As cash-hungry Queens-town Airport courted Auckland Airport’s buy-in, it was cobbling together a multi-million dollar bid for the failed Five Mile development.
The revelation is in newly-unveiled documents – Auckland Airport’s application for Overseas Investment Office approval of its Queenstown share buy.
The previously secret OIO information – released to Mountain Scene – repeatedly refers to the intended purchase of a 23-hectare slice of Five Mile – citing it or future commercial development as one of two major reasons for Auckland buying into Queenstown Airport.
Five Mile, an excavation eyesore, adjoins the airport.
Queenstown Airport Corp-oration’s low-ball $14m Five Mile bid didn’t eventually fly – developer Tony Gapes paid $27m for the prime parcel.
QAC’s hush-hush offer has further enraged prominent critics of the airport deal.
Until being gagged by council lawyers, Queenstown councillor Cath Gilmour voiced her opposition – now she’s broken her silence over this latest revelation.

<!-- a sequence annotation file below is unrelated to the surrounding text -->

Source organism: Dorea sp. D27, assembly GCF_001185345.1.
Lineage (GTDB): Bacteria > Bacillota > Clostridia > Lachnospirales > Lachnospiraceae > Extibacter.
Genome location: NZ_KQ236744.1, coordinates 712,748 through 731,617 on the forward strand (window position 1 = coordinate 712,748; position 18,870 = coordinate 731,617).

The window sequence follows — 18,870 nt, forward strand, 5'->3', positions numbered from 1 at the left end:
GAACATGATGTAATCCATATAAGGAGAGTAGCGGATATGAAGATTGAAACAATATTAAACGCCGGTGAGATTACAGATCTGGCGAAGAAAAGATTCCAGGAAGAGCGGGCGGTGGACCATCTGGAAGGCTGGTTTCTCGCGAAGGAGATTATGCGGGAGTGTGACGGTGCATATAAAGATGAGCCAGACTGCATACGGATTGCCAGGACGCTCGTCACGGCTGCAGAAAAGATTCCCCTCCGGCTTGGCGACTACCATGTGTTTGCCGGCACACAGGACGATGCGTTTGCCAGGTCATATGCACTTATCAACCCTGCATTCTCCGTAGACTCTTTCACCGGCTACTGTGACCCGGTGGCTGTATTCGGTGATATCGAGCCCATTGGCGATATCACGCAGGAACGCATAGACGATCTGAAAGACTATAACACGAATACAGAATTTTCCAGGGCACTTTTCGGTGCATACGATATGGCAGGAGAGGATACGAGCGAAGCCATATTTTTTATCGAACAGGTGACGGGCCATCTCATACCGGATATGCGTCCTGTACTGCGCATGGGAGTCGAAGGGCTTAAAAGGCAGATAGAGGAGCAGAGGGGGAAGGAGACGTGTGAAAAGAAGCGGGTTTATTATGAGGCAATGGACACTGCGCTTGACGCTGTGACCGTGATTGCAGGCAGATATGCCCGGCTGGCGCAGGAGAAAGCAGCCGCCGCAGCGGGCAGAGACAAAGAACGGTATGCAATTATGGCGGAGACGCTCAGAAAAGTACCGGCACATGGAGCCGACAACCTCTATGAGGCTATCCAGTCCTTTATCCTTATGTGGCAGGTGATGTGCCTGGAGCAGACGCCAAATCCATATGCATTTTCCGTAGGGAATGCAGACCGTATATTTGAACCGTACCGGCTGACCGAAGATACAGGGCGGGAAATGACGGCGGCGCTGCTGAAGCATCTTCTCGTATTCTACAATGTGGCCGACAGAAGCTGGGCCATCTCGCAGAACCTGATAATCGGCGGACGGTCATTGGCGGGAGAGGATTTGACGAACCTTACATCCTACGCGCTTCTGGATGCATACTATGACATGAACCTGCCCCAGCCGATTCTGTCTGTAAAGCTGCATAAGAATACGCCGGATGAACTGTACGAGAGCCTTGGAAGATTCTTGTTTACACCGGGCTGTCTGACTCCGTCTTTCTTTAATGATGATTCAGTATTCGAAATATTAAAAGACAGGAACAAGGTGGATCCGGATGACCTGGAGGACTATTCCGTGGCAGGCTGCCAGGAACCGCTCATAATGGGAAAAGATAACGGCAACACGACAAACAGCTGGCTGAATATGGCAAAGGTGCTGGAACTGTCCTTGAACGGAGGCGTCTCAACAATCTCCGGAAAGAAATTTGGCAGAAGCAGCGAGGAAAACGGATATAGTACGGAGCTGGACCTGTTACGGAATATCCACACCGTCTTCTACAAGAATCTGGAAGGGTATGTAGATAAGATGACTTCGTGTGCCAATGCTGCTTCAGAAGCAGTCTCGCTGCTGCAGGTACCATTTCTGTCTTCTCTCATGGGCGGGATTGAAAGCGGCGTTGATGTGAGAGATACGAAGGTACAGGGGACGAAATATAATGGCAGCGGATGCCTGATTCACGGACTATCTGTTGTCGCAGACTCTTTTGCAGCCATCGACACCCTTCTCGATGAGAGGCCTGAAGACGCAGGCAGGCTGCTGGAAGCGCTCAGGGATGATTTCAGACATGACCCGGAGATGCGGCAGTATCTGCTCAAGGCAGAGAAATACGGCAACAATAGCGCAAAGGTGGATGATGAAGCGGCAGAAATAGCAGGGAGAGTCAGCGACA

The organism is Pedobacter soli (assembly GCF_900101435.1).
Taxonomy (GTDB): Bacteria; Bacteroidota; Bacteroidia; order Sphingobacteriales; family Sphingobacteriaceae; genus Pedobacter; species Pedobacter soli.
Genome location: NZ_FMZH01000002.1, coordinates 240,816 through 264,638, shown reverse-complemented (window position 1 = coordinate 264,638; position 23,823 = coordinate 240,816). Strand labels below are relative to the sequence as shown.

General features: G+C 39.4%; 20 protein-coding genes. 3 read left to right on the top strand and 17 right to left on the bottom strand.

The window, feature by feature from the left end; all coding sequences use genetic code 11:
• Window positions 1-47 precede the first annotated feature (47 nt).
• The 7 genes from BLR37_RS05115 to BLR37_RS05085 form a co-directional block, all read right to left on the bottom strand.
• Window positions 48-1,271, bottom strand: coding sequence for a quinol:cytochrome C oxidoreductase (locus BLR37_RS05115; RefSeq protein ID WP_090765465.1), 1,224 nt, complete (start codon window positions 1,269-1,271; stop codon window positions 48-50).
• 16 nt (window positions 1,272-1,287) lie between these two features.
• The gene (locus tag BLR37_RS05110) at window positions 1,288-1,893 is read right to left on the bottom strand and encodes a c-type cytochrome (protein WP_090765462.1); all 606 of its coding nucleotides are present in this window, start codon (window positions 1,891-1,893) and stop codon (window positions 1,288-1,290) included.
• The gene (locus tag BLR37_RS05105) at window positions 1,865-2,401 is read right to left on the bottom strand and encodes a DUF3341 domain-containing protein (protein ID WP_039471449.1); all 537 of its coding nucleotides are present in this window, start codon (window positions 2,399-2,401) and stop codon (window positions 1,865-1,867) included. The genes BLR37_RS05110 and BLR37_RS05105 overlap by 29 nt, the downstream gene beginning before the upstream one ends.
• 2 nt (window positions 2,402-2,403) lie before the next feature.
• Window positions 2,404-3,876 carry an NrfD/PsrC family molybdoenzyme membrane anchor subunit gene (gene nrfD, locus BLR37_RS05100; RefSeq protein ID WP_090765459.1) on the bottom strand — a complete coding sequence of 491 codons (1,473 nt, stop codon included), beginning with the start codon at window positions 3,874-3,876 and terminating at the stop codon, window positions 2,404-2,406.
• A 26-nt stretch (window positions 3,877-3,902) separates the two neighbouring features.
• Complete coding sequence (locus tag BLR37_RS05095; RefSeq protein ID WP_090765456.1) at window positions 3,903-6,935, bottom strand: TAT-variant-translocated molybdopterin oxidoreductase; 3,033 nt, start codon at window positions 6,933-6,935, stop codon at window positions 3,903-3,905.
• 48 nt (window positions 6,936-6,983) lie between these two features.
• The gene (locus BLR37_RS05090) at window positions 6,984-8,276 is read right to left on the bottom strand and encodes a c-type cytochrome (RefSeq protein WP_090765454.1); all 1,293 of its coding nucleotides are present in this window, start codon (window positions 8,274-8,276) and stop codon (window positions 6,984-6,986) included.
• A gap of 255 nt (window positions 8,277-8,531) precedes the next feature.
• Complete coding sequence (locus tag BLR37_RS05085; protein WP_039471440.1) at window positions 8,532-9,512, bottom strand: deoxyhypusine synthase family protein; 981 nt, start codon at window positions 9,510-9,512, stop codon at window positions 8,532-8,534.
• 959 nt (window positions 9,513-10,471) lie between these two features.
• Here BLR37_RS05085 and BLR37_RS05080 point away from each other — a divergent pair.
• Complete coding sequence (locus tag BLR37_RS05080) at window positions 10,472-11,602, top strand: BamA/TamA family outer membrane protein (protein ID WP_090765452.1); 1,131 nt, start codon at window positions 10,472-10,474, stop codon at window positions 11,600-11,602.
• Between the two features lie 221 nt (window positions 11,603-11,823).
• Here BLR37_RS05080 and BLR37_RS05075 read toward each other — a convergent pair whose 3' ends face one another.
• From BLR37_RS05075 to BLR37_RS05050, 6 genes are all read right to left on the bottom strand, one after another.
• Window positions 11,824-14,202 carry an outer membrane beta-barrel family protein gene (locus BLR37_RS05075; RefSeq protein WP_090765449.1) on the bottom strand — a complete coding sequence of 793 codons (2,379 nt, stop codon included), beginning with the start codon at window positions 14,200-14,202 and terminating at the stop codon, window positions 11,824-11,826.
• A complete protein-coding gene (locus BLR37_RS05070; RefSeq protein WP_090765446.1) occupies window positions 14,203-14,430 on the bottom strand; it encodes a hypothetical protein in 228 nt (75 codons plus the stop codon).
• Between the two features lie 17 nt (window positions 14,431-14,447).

“How much muddier can this saga get?” Gilmour cries.
“And when will the community get the full story – preferably from QAC, not the media?”
Councillors and the public were told the Auckland money was used to pay down debt but it looks as if QAC may have to put it towards developing commercial expansion outside the airport itself, Gilmour says.
“QAC’s strategic focus…will be diluted by Auckland Airport’s bent for property development,” she fears.
Fellow deal critic John Martin, who fronts a group of businesspeople fighting the tie-up between the two airports, is “astounded, utterly gob-smacked” at this week’s revelation.
“But in the context of the overall secrecy that surrounds this, nothing could be a surprise.”
When making its Five Mile play, QAC was in need of a major capital injection – later given as the main reason for selling almost a quarter of the resort airport to Auckland.
Yet the Auckland deal was still up in the air when the $14m Five Mile offer was made and QAC chairman Mark Taylor admits his board winged it over finance.
“We were trying to get a contract on [Five Mile] and work out how we’d fund it second,” Taylor says.
Five Mile would have been used for “commercial/industrial development” as compatible buffer zones for the airport, he says.
“I suspect [Auckland] would have enjoyed the prospect of getting hold of the Five Mile land because it would have had the potential to make it a bigger land development opportunity.”
However, Auckland “concurred it was better to back out” and losing Five Mile wasn’t a deal-breaker for them, Taylor says.
When the Auckland-Queens-town airport tie-up was announced, why keep the unsuccessful Five Mile bid secret?
Taylor: “No one asked us.”